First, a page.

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What's the real meaning of "Fur-ever" here?

It's equal to "forever" or "fur" + "ever" => "Furever" which looks a little weird. I've looked the word up in the dictionary and Google search, but couldn't find a proper definition.

We were all happy cats until 1999. Browser wars between Netscape and Microsoft, the need for standards, and Britney Spears - '...Baby One More Time' changed the world as we know it. Fur-ever.

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refs

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4 Answers 4

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"Furever" is not a real word, but native English speakers would recognise it as a pun - a portmanteau of the words fur (which is synonymous with animals) and forever.

Don't assume that, just because you found another reference that uses the word 'furever', there is a correlation between the two or that one is a reference to the other. These kind of puns are very common and the basis of a lot of jokes. For example, there's a joke among dog-owning couples, particularly those that choose to have pets rather than children, to refer to themselves as 'pawrents' (a portmanteau of 'paw' and 'parents').

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The original term with regard to dogs and cats and bunnies and birds (usual pets) is:

to find them a forever home. That's the lingo from shelters and animal lovers.

So, they took that idea and made it a pun: fur-ever.

Like this: FOREVER HOME RESCUE NEW ENGLAND

forever home

It's important to mention this since English does that a lot. People take existing tropes or clichés and use them to create something new.

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  • I don't think there's any connection to "forever home" here. The pun is simply between cats having fur, and the phrase "changed the world forever". The last sentence on the page is "And now you know the hiss-tory", making a pun on "history", because cats "hiss". It's just trying to be cute.
    – IMSoP
    Oct 10, 2022 at 16:53
  • @IMSoP I truly doubt that the writer was not thinking about forever home when he or she came up with fur-ever. The trope is very widespread. Too bad we can't ask them.
    – Lambie
    Oct 10, 2022 at 17:20
  • I'm certainly aware of the phrase "forever home", but I just can't see any connection to this sentence.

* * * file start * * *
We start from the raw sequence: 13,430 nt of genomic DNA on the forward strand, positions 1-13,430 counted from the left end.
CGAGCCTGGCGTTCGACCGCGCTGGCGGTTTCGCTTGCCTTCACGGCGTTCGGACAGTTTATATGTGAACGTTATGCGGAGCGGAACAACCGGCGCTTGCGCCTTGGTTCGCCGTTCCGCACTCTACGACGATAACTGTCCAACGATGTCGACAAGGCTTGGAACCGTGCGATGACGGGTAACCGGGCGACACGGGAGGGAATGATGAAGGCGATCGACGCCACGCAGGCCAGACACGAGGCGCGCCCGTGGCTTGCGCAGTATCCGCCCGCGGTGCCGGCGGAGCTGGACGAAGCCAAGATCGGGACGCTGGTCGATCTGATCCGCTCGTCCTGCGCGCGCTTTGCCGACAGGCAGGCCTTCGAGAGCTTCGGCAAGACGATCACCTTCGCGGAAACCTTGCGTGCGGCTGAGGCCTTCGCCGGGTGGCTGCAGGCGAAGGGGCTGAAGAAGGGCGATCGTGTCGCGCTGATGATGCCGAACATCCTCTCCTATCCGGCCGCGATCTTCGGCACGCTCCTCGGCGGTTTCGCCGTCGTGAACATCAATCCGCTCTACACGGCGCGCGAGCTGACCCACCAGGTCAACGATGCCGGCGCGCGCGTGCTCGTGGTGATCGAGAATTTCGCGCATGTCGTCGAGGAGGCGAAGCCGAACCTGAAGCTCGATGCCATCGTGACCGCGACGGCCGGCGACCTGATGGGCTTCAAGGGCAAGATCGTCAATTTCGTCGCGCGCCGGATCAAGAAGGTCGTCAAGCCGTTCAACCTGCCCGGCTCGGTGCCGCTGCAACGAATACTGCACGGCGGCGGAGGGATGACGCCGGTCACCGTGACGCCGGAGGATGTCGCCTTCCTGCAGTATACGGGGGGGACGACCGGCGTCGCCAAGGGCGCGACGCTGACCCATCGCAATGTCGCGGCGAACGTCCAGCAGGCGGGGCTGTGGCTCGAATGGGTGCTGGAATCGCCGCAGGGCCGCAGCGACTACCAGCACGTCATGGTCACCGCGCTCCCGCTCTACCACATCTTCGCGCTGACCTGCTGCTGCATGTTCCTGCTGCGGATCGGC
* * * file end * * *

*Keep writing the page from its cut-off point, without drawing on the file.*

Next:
– IMSoP
    Oct 10, 2022 at 20:06
  • @IMSoP And I can't imagine it without that.
    – Lambie
    Oct 10, 2022 at 20:08
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"Fur-ever" isn't a real word, it's a deliberate misspelling of "forever" which includes the word "fur". There are a couple of clues to this:

  • The hyphen is there to make the word "fur" more obvious, and avoid it looking like an accidental spelling error
  • The first sentence is "we were happy cats" - fur is something associated with cats, so the pun is "on-topic" for whatever fictional point of view this is written from

Another thing which might be confusing for non-native speakers is that "fur-ever" (or "forever") is written as though it was a complete sentence, even though it's not. This is just for emphasis, so the actual phrase is "changed the world forever".

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"Fur-ever" means that some small animals with "fur" like Dogs and Cats are the "forever" friends of human beings according to the context of that comic.

roles: Certificat, Browserbird, Compugter

Follow the adventures of Certificat, Browserbird, and Compugter as they explain why HTTPS is crucial for the future of the web and how it all works together.

refs

https://howhttps.works/

links

https://fureverfriend.info

http://www.fureverhomerescue.com/

https://fur-everpaws.com/

https://homefurever.com/

https://www.youtube.com/watch?v=ecZTkiEYP1o&ab_channel=NickelodeonCartoonUniverse

https://facebook.com/FUReverFriendDoodles

https://amazon.com/Search-Your-Best-Furever-Friend/dp/173234471X

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  • Consider adding this line, "This answer is opinion-based. Fur-ever may be presumed to mean that some small animals with fur like Dogs and Cats are the forever friends of human beings.". Also consider pruning the list of sites to a list of sites where the meaning of the words "Fur-ever" is explained in the same manner to that of a dictionary or thesaurus explaining the meaning of a word.
    – banuyayi
    Oct 10, 2022 at 12:36
  • I don't think there's any connection to "forever friends" here. The pun is simply between cats having fur, and the phrase "changed the world forever". The last sentence on the page is "And now you know the hiss-tory", making a pun on "history", because cats "hiss". It's just trying to be cute.
    – IMSoP
    Oct 10, 2022 at 16:53
  • @banuyayi The trope re cats and dogs is forever home.
    – Lambie
    Oct 10, 2022 at 17:22

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